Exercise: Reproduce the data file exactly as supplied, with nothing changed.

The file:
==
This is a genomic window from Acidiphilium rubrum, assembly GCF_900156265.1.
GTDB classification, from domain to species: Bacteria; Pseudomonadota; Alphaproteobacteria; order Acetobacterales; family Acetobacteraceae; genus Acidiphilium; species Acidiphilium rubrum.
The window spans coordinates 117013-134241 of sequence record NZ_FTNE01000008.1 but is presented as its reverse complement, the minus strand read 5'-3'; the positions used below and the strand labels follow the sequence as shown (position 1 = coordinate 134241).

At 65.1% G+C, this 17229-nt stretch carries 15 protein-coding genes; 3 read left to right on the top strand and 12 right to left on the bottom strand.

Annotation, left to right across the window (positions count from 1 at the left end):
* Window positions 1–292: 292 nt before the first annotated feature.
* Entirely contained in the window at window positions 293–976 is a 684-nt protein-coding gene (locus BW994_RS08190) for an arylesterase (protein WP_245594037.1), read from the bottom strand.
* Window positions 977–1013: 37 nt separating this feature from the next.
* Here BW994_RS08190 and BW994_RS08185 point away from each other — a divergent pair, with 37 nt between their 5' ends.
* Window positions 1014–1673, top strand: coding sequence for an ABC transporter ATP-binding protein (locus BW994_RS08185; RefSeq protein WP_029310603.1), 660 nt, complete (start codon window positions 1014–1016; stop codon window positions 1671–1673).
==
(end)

This is a genomic window from Acidiphilium rubrum, assembly GCF_900156265.1.
GTDB classification, from domain to species: Bacteria; Pseudomonadota; Alphaproteobacteria; order Acetobacterales; family Acetobacteraceae; genus Acidiphilium; species Acidiphilium rubrum.
The window spans coordinates 117013-134241 of sequence record NZ_FTNE01000008.1 but is presented as its reverse complement, the minus strand read 5'-3'; the positions used below and the strand labels follow the sequence as shown (position 1 = coordinate 134241).

At 65.1% G+C, this 17229-nt stretch carries 15 protein-coding genes; 3 read left to right on the top strand and 12 right to left on the bottom strand.

Annotation, left to right across the window (positions count from 1 at the left end):
* Window positions 1–292: 292 nt before the first annotated feature.
* Entirely contained in the window at window positions 293–976 is a 684-nt protein-coding gene (locus BW994_RS08190) for an arylesterase (protein WP_245594037.1), read from the bottom strand.
* Window positions 977–1013: 37 nt separating this feature from the next.
* Here BW994_RS08190 and BW994_RS08185 point away from each other — a divergent pair, with 37 nt between their 5' ends.
* Window positions 1014–1673, top strand: coding sequence for an ABC transporter ATP-binding protein (locus BW994_RS08185; RefSeq protein WP_029310603.1), 660 nt, complete (start codon window positions 1014–1016; stop codon window positions 1671–1673).